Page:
June 6th is National Trails Day and Adirondack region hikers will have an opportunity to volunteer, at Cranberry Lake in the western Adirondacks. Each year, the Adirondack Mountain Club (ADK) sponsors an event in conjunction with the American Hiking Society’s celebration of National Trails Day. This year, ADK’s event will celebrate the Cranberry Lake 50, the recently completed 50-mile loop around the lake.

According to the ADK: “Volunteers will spend the day performing trail-maintenance work, such as cutting brush, removing blowdown and building waterbars and rock steps, under the supervision of an ADK trail professional. One crew will tour the lake by motorboat, with state Department of Environmental Conservation personnel, to move outhouses and clean up campsites. There will also be a project for kids, planting tree saplings near the Streeter Lake lean-to.” » Continue Reading.


Saturday, May 9, 2009

DEC Revises Adirondack Campground Closure Plan

The DEC has announced that under the new plan, it will operate four of six campgrounds previously slated for closure for shortened seasons, from June 26 through Labor Day. In addition, after partnering with local officials, DEC will substitute one Piseco Lake-area campground in Hamilton County on the closure list for another. At the campgrounds that will remain closed, DEC will allow use of its hiking and horse trails and climbing routes.

In DEC’s own words:

“New York is facing tough economic times and closing campgrounds was not an easy choice. With the help of local officials, DEC has devised a way to soften the impact,” Commissioner Grannis said in a press relase. “Each of the targeted facilities historically suffered from low occupancy over the course of a full season. By shortening the season, we can open the campgrounds during traditional peak occupancy periods. This plan will help local tourism and provide opportunities for affordable getaways while still reducing our annual operating costs.”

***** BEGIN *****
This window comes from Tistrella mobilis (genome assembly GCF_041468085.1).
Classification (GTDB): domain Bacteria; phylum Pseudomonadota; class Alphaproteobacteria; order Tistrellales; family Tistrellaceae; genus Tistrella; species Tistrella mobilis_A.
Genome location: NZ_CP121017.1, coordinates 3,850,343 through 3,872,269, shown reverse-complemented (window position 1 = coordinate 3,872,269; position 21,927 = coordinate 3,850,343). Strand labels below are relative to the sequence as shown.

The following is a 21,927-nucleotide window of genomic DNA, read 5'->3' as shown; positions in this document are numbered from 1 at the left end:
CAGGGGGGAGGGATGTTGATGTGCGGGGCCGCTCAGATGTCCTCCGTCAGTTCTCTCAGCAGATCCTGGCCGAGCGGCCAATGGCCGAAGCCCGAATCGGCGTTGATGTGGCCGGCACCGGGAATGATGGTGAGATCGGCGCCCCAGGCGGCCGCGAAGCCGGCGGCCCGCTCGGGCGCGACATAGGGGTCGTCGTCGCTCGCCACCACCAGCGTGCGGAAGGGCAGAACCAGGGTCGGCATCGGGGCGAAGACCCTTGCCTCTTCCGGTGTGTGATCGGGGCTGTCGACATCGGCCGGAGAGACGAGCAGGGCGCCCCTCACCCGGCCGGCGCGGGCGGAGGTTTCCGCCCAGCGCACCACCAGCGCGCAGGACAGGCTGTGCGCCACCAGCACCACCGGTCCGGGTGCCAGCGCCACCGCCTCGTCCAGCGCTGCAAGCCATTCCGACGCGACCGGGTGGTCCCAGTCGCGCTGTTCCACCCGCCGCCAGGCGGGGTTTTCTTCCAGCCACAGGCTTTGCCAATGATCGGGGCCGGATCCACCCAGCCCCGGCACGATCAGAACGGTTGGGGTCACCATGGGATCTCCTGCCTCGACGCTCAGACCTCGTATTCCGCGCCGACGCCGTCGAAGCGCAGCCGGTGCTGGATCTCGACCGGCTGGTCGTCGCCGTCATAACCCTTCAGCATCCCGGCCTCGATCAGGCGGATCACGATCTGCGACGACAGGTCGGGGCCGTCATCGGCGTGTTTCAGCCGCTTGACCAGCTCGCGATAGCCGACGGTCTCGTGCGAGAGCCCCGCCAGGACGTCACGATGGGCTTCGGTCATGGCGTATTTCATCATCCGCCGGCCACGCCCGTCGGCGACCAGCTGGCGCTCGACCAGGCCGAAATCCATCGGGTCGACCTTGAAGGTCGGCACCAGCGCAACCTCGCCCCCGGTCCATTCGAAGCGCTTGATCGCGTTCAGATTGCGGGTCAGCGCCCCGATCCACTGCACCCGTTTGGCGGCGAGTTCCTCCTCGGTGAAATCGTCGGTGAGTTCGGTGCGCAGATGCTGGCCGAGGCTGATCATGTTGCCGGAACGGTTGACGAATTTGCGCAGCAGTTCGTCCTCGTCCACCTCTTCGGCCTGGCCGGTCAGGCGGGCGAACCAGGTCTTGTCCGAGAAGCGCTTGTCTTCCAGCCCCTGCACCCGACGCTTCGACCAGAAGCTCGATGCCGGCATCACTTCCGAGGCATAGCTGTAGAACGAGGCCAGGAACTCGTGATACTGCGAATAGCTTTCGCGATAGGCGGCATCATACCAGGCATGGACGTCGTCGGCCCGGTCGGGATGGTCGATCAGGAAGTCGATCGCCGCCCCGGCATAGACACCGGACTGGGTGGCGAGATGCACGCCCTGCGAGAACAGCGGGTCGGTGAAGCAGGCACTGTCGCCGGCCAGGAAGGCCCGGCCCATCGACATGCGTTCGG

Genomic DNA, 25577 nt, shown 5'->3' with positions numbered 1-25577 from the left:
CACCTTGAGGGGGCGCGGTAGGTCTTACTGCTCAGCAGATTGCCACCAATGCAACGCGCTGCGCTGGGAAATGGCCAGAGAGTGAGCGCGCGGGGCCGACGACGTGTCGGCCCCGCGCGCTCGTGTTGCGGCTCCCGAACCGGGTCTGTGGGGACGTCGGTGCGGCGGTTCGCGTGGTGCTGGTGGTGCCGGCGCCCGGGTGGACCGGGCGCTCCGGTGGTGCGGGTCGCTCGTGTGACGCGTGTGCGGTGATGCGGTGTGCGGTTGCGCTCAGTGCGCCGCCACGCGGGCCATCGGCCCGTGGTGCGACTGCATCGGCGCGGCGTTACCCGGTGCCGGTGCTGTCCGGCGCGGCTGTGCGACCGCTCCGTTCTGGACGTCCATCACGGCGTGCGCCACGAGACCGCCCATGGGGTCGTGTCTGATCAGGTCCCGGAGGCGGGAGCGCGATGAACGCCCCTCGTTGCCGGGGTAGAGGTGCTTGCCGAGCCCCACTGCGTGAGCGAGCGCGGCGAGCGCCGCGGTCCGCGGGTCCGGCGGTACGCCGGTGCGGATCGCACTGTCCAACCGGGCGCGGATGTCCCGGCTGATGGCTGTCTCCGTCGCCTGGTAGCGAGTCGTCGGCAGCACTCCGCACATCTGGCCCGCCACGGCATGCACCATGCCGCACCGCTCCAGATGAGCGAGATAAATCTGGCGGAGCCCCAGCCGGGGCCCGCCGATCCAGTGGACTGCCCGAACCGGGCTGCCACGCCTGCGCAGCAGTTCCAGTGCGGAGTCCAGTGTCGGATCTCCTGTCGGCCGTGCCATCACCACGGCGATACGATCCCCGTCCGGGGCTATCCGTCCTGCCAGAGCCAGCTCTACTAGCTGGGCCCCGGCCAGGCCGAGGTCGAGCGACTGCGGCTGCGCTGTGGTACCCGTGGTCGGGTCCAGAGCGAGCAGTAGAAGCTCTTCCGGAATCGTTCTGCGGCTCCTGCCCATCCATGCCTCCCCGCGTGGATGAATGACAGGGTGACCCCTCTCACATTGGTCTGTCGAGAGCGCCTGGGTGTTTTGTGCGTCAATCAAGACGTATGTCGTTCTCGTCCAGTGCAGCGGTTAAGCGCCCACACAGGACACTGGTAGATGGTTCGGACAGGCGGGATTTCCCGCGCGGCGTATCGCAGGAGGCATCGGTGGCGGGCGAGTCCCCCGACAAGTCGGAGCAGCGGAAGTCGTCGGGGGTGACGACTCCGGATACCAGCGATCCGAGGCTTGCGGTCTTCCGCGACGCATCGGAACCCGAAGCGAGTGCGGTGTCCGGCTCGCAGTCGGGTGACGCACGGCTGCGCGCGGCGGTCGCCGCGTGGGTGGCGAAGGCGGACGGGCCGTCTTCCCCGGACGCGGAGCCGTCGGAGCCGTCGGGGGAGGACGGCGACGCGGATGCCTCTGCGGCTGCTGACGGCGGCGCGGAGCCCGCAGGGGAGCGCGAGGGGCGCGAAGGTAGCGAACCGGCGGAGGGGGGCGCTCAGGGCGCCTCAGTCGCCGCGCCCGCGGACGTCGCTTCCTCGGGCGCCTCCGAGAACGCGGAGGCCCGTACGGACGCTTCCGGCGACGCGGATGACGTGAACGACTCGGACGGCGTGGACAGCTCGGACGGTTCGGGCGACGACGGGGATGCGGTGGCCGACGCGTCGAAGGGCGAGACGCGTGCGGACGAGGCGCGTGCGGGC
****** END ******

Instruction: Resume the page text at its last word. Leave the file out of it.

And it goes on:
The revisions for the 2009 season are:
In the Catskills

Beaverkill, Roscoe, Sullivan County.

The campground will be operated under an abbreviated season – from June 26 through Labor Day. DEC will operate the facility with assistance from Sullivan County, upon adoption of a cooperative agreement.

Bear Spring Mountain, Walton, Delaware County.

The previous decision to close the camping area within this facility remains in effect. However, numerous horse and hiking trails and associated trailhead parking areas at this popular Wildlife Management Area will continue to be available for public use. There will be no fee for parking.
In the Adirondacks

Point Comfort, Arietta, Hamilton County.

The campground will be operated under an abbreviated season – from June 26 through Labor Day. However, DEC will not open Poplar Point, which is also in the Piseco Lake area, for 2009. DEC will explore options to work cooperatively with Arietta officials to continue to potentially offer a day-use facility at Poplar Point in future years.

Sharp Bridge, North Hudson, Essex County.

The campground will be operated under an abbreviated season – from June 26 through Labor Day.